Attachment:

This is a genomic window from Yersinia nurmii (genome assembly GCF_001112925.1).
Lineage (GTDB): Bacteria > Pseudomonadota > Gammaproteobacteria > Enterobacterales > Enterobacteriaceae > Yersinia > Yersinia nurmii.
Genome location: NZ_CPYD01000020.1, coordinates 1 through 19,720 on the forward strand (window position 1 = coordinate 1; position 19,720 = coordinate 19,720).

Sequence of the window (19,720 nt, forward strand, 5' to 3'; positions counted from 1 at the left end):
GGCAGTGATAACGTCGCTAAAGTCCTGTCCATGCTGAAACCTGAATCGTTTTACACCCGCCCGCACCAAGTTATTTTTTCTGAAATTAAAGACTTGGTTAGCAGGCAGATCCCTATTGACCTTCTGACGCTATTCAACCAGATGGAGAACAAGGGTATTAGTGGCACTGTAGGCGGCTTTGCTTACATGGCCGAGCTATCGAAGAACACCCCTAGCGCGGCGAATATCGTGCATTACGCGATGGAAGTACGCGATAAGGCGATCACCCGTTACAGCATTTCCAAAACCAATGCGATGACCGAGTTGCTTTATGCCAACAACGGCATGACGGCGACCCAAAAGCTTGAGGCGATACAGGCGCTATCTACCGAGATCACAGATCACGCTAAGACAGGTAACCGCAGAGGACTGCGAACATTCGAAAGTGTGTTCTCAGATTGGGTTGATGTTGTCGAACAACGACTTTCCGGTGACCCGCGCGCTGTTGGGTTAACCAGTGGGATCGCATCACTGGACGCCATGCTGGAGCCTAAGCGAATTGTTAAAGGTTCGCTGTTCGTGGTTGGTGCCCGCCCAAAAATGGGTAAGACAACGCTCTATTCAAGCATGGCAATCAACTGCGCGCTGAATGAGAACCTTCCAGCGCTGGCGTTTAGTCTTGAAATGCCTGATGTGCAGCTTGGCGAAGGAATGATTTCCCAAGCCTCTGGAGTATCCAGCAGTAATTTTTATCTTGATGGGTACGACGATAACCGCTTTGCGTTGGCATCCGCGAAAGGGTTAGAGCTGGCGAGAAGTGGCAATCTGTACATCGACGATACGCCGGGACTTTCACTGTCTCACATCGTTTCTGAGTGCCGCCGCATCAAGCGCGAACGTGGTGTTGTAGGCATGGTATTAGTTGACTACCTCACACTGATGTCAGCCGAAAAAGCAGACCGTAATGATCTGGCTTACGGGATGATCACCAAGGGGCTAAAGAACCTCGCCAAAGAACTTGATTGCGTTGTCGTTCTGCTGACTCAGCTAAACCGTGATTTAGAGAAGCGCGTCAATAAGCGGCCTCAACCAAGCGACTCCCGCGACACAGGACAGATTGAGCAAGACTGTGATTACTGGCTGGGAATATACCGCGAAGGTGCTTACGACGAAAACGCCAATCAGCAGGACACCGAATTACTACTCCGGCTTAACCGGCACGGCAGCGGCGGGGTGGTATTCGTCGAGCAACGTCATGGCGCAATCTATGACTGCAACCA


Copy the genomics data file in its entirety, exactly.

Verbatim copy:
This is a genomic window from Yersinia nurmii (genome assembly GCF_001112925.1).
Lineage (GTDB): Bacteria > Pseudomonadota > Gammaproteobacteria > Enterobacterales > Enterobacteriaceae > Yersinia > Yersinia nurmii.
Genome location: NZ_CPYD01000020.1, coordinates 1 through 19,720 on the forward strand (window position 1 = coordinate 1; position 19,720 = coordinate 19,720).

Sequence of the window (19,720 nt, forward strand, 5' to 3'; positions counted from 1 at the left end):
GGCAGTGATAACGTCGCTAAAGTCCTGTCCATGCTGAAACCTGAATCGTTTTACACCCGCCCGCACCAAGTTATTTTTTCTGAAATTAAAGACTTGGTTAGCAGGCAGATCCCTATTGACCTTCTGACGCTATTCAACCAGATGGAGAACAAGGGTATTAGTGGCACTGTAGGCGGCTTTGCTTACATGGCCGAGCTATCGAAGAACACCCCTAGCGCGGCGAATATCGTGCATTACGCGATGGAAGTACGCGATAAGGCGATCACCCGTTACAGCATTTCCAAAACCAATGCGATGACCGAGTTGCTTTATGCCAACAACGGCATGACGGCGACCCAAAAGCTTGAGGCGATACAGGCGCTATCTACCGAGATCACAGATCACGCTAAGACAGGTAACCGCAGAGGACTGCGAACATTCGAAAGTGTGTTCTCAGATTGGGTTGATGTTGTCGAACAACGACTTTCCGGTGACCCGCGCGCTGTTGGGTTAACCAGTGGGATCGCATCACTGGACGCCATGCTGGAGCCTAAGCGAATTGTTAAAGGTTCGCTGTTCGTGGTTGGTGCCCGCCCAAAAATGGGTAAGACAACGCTCTATTCAAGCATGGCAATCAACTGCGCGCTGAATGAGAACCTTCCAGCGCTGGCGTTTAGTCTTGAAATGCCTGATGTGCAGCTTGGCGAAGGAATGATTTCCCAAGCCTCTGGAGTATCCAGCAGTAATTTTTATCTTGATGGGTACGACGATAACCGCTTTGCGTTGGCATCCGCGAAAGGGTTAGAGCTGGCGAGAAGTGGCAATCTGTACATCGACGATACGCCGGGACTTTCACTGTCTCACATCGTTTCTGAGTGCCGCCGCATCAAGCGCGAACGTGGTGTTGTAGGCATGGTATTAGTTGACTACCTCACACTGATGTCAGCCGAAAAAGCAGACCGTAATGATCTGGCTTACGGGATGATCACCAAGGGGCTAAAGAACCTCGCCAAAGAACTTGATTGCGTTGTCGTTCTGCTGACTCAGCTAAACCGTGATTTAGAGAAGCGCGTCAATAAGCGGCCTCAACCAAGCGACTCCCGCGACACAGGACAGATTGAGCAAGACTGTGATTACTGGCTGGGAATATACCGCGAAGGTGCTTACGACGAAAACGCCAATCAGCAGGACACCGAATTACTACTCCGGCTTAACCGGCACGGCAGCGGCGGGGTGGTATTCGTCGAGCAACGTCATGGCGCAATCTATGACTGCAACCA